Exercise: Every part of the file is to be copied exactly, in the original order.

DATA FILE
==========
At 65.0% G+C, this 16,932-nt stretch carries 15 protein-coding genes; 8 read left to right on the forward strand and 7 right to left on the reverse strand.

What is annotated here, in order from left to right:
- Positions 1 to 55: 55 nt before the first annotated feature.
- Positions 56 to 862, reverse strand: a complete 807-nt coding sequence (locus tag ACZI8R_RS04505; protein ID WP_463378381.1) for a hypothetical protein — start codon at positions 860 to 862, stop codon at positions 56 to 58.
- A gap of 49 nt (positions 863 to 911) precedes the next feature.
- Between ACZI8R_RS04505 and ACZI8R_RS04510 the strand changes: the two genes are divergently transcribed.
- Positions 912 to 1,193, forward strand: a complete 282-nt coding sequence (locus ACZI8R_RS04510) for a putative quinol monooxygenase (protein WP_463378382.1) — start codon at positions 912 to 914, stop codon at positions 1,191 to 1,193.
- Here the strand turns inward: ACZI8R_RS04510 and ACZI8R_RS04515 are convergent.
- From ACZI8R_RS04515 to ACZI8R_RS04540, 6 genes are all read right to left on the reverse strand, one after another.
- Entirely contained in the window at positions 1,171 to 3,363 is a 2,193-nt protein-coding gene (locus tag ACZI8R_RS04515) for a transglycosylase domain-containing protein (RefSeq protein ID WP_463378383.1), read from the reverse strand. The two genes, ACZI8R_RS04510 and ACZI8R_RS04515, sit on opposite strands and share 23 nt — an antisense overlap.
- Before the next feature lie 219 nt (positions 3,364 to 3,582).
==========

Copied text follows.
At 65.0% G+C, this 16,932-nt stretch carries 15 protein-coding genes; 8 read left to right on the forward strand and 7 right to left on the reverse strand.

What is annotated here, in order from left to right:
- Positions 1 to 55: 55 nt before the first annotated feature.
- Positions 56 to 862, reverse strand: a complete 807-nt coding sequence (locus tag ACZI8R_RS04505; protein ID WP_463378381.1) for a hypothetical protein — start codon at positions 860 to 862, stop codon at positions 56 to 58.
- A gap of 49 nt (positions 863 to 911) precedes the next feature.
- Between ACZI8R_RS04505 and ACZI8R_RS04510 the strand changes: the two genes are divergently transcribed.
- Positions 912 to 1,193, forward strand: a complete 282-nt coding sequence (locus ACZI8R_RS04510) for a putative quinol monooxygenase (protein WP_463378382.1) — start codon at positions 912 to 914, stop codon at positions 1,191 to 1,193.
- Here the strand turns inward: ACZI8R_RS04510 and ACZI8R_RS04515 are convergent.
- From ACZI8R_RS04515 to ACZI8R_RS04540, 6 genes are all read right to left on the reverse strand, one after another.
- Entirely contained in the window at positions 1,171 to 3,363 is a 2,193-nt protein-coding gene (locus tag ACZI8R_RS04515) for a transglycosylase domain-containing protein (RefSeq protein ID WP_463378383.1), read from the reverse strand. The two genes, ACZI8R_RS04510 and ACZI8R_RS04515, sit on opposite strands and share 23 nt — an antisense overlap.
- Before the next feature lie 219 nt (positions 3,364 to 3,582).